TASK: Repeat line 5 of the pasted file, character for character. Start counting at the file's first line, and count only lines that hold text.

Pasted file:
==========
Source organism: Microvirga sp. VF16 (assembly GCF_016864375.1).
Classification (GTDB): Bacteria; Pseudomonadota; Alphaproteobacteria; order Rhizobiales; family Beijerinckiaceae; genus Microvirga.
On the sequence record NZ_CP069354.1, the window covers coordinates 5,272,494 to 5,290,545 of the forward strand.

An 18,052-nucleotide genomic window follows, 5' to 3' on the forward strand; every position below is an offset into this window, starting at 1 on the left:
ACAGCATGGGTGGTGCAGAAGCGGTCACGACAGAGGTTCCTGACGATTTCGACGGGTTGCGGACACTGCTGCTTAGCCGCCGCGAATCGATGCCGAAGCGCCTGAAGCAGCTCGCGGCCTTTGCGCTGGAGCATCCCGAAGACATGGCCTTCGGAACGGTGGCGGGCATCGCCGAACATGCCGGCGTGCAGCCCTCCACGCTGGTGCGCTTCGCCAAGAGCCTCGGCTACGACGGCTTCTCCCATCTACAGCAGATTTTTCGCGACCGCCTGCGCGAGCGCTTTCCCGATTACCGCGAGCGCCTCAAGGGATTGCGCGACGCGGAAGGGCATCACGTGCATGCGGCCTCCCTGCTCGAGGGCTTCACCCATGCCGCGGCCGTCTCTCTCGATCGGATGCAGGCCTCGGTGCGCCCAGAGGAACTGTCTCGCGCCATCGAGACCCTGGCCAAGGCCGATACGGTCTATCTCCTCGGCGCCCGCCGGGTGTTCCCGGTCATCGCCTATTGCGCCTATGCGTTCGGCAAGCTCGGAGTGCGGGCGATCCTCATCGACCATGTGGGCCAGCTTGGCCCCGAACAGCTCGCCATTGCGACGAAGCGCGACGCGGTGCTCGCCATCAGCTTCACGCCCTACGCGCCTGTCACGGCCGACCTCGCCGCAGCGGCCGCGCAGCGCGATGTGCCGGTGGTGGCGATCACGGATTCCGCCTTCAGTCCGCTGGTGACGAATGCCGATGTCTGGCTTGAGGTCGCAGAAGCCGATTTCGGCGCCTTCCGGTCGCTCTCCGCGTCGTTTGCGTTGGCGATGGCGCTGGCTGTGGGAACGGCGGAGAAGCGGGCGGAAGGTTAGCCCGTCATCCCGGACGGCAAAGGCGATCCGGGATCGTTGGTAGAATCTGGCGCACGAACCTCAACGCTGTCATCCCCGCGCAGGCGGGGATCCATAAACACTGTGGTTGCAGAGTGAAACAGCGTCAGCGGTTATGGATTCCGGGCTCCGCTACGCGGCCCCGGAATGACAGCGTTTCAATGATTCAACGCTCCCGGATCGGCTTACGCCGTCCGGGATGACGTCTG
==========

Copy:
ACAGCATGGGTGGTGCAGAAGCGGTCACGACAGAGGTTCCTGACGATTTCGACGGGTTGCGGACACTGCTGCTTAGCCGCCGCGAATCGATGCCGAAGCGCCTGAAGCAGCTCGCGGCCTTTGCGCTGGAGCATCCCGAAGACATGGCCTTCGGAACGGTGGCGGGCATCGCCGAACATGCCGGCGTGCAGCCCTCCACGCTGGTGCGCTTCGCCAAGAGCCTCGGCTACGACGGCTTCTCCCATCTACAGCAGATTTTTCGCGACCGCCTGCGCGAGCGCTTTCCCGATTACCGCGAGCGCCTCAAGGGATTGCGCGACGCGGAAGGGCATCACGTGCATGCGGCCTCCCTGCTCGAGGGCTTCACCCATGCCGCGGCCGTCTCTCTCGATCGGATGCAGGCCTCGGTGCGCCCAGAGGAACTGTCTCGCGCCATCGAGACCCTGGCCAAGGCCGATACGGTCTATCTCCTCGGCGCCCGCCGGGTGTTCCCGGTCATCGCCTATTGCGCCTATGCGTTCGGCAAGCTCGGAGTGCGGGCGATCCTCATCGACCATGTGGGCCAGCTTGGCCCCGAACAGCTCGCCATTGCGACGAAGCGCGACGCGGTGCTCGCCATCAGCTTCACGCCCTACGCGCCTGTCACGGCCGACCTCGCCGCAGCGGCCGCGCAGCGCGATGTGCCGGTGGTGGCGATCACGGATTCCGCCTTCAGTCCGCTGGTGACGAATGCCGATGTCTGGCTTGAGGTCGCAGAAGCCGATTTCGGCGCCTTCCGGTCGCTCTCCGCGTCGTTTGCGTTGGCGATGGCGCTGGCTGTGGGAACGGCGGAGAAGCGGGCGGAAGGTTAGCCCGTCATCCCGGACGGCAAAGGCGATCCGGGATCGTTGGTAGAATCTGGCGCACGAACCTCAACGCTGTCATCCCCGCGCAGGCGGGGATCCATAAACACTGTGGTTGCAGAGTGAAACAGCGTCAGCGGTTATGGATTCCGGGCTCCGCTACGCGGCCCCGGAATGACAGCGTTTCAATGATTCAACGCTCCCGGATCGGCTTACGCCGTCCGGGATGACGTCTG